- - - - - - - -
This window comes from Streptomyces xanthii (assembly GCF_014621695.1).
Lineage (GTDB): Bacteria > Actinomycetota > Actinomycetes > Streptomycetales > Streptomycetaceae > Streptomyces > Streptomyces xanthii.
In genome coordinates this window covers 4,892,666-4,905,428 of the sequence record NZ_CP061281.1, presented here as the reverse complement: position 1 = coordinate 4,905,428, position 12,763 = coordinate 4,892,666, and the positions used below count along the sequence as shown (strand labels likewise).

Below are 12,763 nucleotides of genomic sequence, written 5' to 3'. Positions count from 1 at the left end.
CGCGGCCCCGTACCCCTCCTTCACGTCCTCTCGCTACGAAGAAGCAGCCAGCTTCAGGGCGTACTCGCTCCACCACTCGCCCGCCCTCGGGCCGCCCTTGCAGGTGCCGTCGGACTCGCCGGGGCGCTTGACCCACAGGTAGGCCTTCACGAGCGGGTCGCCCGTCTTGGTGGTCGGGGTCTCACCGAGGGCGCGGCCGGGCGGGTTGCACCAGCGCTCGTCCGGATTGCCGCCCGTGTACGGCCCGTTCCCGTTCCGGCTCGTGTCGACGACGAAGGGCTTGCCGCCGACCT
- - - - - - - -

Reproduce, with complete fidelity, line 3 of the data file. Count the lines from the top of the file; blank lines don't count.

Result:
In genome coordinates this window covers 4,892,666-4,905,428 of the sequence record NZ_CP061281.1, presented here as the reverse complement: position 1 = coordinate 4,905,428, position 12,763 = coordinate 4,892,666, and the positions used below count along the sequence as shown (strand labels likewise).